And of course, we can learn from the last flood, or another's flood experience, and take appropriate steps too, right?

Our projects, teams, and schedules aren't much different. The life of a practicing creative is one that's preparing for the flood.

The flood of ideas.








Whatever it is, part of the role of the working creative is to observe and prepare. To set boundaries: creatively, vocationally, personally, financially, spiritually, etc.

No, this isn't about living in fear of the flood, after all, you might find yourself in an endless drought. But it is about adopting the flood mentality.

Besides, if you're going to live by the creative river, you've already jumped into the fray. Now it's just a matter of how serious you're willing to take your role and your work.

Adopt the flood mindset. I dare you.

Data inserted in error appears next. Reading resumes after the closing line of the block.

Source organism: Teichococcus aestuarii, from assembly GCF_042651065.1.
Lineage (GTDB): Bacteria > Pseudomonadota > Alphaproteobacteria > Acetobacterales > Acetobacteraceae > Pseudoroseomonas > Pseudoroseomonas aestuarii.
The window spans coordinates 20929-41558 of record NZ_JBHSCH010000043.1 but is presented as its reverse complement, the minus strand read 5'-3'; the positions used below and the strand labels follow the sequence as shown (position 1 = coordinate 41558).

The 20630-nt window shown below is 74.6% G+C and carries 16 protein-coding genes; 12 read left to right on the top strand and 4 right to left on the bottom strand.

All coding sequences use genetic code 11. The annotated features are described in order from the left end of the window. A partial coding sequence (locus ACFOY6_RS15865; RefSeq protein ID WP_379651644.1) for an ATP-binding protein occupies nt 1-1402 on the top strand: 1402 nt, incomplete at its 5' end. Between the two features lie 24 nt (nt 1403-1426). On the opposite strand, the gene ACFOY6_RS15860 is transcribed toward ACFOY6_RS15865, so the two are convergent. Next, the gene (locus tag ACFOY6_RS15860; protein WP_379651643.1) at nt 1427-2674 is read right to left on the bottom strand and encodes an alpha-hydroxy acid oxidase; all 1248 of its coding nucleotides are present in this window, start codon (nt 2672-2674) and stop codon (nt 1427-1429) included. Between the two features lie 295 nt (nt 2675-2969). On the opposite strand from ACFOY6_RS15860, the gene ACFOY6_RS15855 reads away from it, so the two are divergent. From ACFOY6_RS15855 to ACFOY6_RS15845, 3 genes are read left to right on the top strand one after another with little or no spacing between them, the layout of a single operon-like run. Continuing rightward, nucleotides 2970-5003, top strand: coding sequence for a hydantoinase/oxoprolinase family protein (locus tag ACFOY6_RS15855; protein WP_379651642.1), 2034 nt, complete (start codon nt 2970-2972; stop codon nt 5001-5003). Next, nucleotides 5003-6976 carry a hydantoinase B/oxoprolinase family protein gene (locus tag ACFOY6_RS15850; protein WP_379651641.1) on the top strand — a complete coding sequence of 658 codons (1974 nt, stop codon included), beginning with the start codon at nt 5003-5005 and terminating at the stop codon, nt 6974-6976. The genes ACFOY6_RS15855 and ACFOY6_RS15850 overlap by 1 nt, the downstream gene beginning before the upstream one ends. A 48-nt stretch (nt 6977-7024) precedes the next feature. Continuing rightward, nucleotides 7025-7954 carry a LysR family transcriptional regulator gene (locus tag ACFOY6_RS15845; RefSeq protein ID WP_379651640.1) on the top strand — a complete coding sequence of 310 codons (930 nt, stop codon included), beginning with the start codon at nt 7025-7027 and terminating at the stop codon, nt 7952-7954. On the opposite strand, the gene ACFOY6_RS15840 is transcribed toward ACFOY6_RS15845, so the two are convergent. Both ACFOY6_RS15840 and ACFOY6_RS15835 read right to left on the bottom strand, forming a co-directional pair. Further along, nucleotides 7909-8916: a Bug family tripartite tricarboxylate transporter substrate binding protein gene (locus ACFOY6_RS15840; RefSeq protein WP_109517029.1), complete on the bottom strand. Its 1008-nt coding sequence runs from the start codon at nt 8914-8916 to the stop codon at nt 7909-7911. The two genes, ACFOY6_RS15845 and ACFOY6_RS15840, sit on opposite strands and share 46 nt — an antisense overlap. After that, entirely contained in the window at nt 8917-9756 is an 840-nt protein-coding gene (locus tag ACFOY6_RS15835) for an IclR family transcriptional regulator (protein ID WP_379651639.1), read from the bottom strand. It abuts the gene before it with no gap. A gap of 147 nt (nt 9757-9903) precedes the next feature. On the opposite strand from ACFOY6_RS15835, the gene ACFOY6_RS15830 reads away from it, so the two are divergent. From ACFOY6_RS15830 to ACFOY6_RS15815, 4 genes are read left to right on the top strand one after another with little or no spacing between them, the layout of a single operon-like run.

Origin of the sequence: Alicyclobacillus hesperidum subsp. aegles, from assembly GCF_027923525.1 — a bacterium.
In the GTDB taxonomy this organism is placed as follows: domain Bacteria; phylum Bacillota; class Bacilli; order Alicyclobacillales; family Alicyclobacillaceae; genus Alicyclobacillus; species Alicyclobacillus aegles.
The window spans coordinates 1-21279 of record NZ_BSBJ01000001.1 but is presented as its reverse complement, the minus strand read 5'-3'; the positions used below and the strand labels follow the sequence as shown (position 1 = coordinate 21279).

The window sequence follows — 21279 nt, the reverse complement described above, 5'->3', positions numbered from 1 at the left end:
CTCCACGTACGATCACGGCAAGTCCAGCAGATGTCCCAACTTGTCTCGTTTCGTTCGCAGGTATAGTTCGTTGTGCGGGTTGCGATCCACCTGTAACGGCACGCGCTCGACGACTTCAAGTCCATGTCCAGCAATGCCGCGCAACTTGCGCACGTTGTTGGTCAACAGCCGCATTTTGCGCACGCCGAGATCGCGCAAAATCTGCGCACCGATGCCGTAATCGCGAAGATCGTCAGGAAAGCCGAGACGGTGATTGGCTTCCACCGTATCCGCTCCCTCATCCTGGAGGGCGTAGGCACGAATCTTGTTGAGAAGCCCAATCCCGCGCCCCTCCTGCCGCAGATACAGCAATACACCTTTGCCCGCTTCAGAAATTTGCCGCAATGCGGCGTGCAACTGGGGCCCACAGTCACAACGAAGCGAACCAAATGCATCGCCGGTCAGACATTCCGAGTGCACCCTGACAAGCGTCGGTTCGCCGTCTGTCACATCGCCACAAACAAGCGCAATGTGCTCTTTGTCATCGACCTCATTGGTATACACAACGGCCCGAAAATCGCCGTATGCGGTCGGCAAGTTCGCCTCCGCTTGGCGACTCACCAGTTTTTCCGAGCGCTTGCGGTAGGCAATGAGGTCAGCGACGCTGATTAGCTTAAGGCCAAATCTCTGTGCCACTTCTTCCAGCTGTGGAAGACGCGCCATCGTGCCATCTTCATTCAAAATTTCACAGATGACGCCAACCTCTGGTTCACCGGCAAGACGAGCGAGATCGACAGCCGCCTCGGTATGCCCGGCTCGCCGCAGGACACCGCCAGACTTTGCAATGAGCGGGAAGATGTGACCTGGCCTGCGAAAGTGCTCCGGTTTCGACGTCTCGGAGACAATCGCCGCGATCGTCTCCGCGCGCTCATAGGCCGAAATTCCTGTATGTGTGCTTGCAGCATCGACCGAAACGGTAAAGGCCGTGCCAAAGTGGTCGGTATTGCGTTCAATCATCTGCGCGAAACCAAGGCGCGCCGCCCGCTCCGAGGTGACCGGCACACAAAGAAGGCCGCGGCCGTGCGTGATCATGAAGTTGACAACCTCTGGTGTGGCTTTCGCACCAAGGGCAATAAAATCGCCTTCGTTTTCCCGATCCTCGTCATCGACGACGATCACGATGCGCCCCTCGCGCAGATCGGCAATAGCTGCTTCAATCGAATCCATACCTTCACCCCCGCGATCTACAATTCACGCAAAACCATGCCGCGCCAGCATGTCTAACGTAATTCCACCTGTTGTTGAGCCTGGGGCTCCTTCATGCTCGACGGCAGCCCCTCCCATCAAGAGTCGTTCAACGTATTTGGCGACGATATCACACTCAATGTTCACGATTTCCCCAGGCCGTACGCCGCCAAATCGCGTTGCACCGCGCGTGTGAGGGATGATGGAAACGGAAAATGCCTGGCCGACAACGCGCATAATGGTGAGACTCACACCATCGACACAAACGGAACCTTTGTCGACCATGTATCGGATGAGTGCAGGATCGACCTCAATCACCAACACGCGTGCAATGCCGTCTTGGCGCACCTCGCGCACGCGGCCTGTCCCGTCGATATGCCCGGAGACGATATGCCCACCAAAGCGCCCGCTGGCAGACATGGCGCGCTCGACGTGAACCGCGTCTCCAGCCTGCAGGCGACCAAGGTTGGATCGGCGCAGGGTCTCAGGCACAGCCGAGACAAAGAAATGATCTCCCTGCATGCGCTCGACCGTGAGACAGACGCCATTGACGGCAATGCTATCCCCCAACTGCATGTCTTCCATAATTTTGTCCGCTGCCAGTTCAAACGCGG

• Writer's pictureR.J Dyson

I'm not in on the whole "the clothes make the man" deal, but I get it.

I have not and cannot engage in a coaching session in my pjs, even over the phone. And when it comes to my writing blocks, alone at my desk, either early in the morn or late at night? Dressed and ready for the day. And all the more with my writing blazer on.

The blazer is a symbol for both the project and the process.

It's part of the environment.

And it's a line in the sand separating my time out there doing life, and my time in here creating in flow.

I didn't grow up wearing sports coats. I'm much more comfortable with flannels and flip-flops and t-shirts and my ratty old Menard's two-pocket waist apron for projects around the house.

And while the blazer isn't some magic token that'll grow my coaching business beanstalk to the heavens...

It seems to me that sometimes I (you as well) just need to accept the eccentricity of a creative mindset shift and wear the jacket. Create. Move on. Then do it again the next day.

Does the jacket make the man? Maybe not. But it does seem to signify a scene change.

Mr. Rogers modeled this pretty well. How about you?